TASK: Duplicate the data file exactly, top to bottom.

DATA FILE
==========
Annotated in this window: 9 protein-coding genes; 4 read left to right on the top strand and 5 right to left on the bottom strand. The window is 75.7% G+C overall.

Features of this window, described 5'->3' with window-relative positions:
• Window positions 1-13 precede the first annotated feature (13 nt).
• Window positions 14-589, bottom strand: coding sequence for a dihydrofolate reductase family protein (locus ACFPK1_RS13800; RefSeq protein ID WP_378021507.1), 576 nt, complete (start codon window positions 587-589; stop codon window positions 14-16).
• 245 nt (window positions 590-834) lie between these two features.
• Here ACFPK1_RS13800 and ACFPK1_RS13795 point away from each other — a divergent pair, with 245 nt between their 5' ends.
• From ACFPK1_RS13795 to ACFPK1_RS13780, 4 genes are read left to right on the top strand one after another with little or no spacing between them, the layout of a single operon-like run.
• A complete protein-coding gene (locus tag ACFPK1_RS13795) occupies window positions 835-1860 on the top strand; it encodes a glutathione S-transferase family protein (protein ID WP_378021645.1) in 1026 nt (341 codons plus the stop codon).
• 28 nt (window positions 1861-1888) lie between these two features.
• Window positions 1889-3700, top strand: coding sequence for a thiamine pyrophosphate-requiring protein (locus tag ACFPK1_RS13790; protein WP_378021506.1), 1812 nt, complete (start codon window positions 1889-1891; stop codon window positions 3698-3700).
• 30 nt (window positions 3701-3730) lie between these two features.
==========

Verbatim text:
Annotated in this window: 9 protein-coding genes; 4 read left to right on the top strand and 5 right to left on the bottom strand. The window is 75.7% G+C overall.

Features of this window, described 5'->3' with window-relative positions:
• Window positions 1-13 precede the first annotated feature (13 nt).
• Window positions 14-589, bottom strand: coding sequence for a dihydrofolate reductase family protein (locus ACFPK1_RS13800; RefSeq protein ID WP_378021507.1), 576 nt, complete (start codon window positions 587-589; stop codon window positions 14-16).
• 245 nt (window positions 590-834) lie between these two features.
• Here ACFPK1_RS13800 and ACFPK1_RS13795 point away from each other — a divergent pair, with 245 nt between their 5' ends.
• From ACFPK1_RS13795 to ACFPK1_RS13780, 4 genes are read left to right on the top strand one after another with little or no spacing between them, the layout of a single operon-like run.
• A complete protein-coding gene (locus tag ACFPK1_RS13795) occupies window positions 835-1860 on the top strand; it encodes a glutathione S-transferase family protein (protein ID WP_378021645.1) in 1026 nt (341 codons plus the stop codon).
• 28 nt (window positions 1861-1888) lie between these two features.
• Window positions 1889-3700, top strand: coding sequence for a thiamine pyrophosphate-requiring protein (locus tag ACFPK1_RS13790; protein WP_378021506.1), 1812 nt, complete (start codon window positions 1889-1891; stop codon window positions 3698-3700).
• 30 nt (window positions 3701-3730) lie between these two features.